Almost all Web-based e-mail and other collaborative services just aren't safe to use over public Wi-Fi any more, due to a breach described today by a security firm CEO at the Black Hat security conference.
Web 2.0 services, even though the login's made through SSL (Secure Sockets Layer), are crackable through a simple workaround, announced by Rob Graham, the aforementioned security guru, at the Las Vegas Black Hat conference today. Unlimited access to your accounts only requires an ordinary network sniffer program to read the cookies sent to users by Google Mail, Yahoo, and scores of other sites. That cookie confirms the browser asking for data belongs the person just logging in, but using a copied cookie by a completely different browser makes unrestricted access to your accounts easy.
"If I sniff your Gmail connection and get all your cookies and attach them to my Gmail, I now become you, I clone you," Graham said during a presentation reported by The Register. "Web 2.0 is now fundamentally broken."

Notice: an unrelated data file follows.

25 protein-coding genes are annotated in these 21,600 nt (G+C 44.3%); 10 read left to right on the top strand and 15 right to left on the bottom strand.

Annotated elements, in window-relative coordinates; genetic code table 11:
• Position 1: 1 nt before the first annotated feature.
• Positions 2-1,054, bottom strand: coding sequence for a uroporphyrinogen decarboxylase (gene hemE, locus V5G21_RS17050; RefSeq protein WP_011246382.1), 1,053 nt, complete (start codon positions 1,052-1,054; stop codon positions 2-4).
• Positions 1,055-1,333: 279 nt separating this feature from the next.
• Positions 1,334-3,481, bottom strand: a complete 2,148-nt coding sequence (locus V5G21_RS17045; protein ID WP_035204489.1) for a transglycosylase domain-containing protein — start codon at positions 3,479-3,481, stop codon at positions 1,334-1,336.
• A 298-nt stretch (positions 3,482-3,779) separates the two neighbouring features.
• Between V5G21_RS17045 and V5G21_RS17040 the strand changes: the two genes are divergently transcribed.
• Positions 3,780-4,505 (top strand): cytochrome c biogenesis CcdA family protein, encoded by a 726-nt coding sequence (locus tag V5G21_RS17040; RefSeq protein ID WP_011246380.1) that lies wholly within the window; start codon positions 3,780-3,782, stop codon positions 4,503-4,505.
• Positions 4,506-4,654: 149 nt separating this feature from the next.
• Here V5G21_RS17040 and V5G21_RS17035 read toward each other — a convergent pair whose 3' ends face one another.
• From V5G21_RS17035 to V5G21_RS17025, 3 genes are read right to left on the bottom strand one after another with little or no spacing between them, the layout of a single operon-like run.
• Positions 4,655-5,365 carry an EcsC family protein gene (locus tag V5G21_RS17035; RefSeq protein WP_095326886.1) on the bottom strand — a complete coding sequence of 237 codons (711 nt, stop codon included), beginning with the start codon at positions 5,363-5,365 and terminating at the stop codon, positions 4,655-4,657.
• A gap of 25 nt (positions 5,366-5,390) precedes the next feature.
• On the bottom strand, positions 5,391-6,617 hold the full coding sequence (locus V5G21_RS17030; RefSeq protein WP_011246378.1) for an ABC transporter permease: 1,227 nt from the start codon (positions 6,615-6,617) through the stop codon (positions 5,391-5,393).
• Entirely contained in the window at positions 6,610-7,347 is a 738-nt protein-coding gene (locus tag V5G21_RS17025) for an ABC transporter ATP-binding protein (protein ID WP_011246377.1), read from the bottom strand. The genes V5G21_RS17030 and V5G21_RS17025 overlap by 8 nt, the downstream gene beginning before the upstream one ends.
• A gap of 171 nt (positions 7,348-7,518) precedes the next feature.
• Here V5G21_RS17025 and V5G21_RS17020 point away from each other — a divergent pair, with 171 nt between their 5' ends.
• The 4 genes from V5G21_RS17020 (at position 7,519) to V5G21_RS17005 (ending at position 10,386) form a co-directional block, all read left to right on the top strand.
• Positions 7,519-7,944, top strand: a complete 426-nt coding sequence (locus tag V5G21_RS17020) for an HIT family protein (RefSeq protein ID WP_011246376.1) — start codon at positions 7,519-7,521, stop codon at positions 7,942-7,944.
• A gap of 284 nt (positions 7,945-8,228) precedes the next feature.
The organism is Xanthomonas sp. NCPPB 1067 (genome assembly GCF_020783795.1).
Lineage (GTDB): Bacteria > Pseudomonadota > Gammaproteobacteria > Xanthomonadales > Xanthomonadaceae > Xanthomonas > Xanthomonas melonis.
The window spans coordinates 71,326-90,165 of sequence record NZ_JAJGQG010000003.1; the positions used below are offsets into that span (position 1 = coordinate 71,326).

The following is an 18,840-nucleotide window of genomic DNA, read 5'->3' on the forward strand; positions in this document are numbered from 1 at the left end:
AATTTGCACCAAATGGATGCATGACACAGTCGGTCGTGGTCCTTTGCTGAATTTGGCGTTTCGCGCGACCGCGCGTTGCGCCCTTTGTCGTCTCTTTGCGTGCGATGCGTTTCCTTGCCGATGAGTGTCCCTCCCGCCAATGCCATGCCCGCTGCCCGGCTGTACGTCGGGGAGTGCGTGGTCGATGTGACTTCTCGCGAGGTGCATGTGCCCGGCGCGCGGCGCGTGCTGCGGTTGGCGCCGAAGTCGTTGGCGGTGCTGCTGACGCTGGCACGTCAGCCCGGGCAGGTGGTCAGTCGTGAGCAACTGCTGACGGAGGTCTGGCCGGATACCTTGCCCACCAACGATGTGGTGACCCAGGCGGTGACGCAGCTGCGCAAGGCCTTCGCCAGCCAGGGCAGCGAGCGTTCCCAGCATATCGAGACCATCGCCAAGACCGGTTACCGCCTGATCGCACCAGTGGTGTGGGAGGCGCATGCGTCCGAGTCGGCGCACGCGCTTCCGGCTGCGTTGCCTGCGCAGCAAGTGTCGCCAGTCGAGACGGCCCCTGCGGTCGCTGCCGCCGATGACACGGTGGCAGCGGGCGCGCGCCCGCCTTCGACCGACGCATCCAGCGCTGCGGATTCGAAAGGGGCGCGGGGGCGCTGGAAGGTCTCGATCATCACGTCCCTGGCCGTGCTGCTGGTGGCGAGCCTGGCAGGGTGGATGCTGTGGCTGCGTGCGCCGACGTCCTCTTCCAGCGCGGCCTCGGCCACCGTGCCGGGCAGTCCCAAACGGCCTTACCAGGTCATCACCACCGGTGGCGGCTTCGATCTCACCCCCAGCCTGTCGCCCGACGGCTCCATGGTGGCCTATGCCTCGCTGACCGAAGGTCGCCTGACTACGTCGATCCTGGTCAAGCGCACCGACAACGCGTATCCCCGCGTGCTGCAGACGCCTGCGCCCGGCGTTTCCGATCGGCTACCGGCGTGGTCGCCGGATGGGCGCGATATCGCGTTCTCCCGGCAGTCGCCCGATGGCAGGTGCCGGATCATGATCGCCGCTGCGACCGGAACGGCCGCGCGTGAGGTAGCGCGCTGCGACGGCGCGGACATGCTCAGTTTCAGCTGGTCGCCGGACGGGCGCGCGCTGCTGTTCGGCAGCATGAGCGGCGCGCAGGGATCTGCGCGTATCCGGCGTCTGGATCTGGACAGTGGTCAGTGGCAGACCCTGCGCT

Any session not totally SSL-secured from beginning to end is crackable. The indefinite duration of many session IDs allows silent access to your accounts years from now, even after passwords change. Therefore, instant messenger services offered by Web 2.0 firms (again, Yahoo comes to mind) which use the same password as e-mail service are also crackable.
The one exception was Google, and only if the customizegoogle firefox extension is set to lock Gmail, Google Calendar, and Google Docs into requiring SSL encryption for their entire sessions.
How will this change your public Wi-Fi habits? Are you alerting your road warriors the only path to safety without a VPN is the Google-Firefox-extension trinity?
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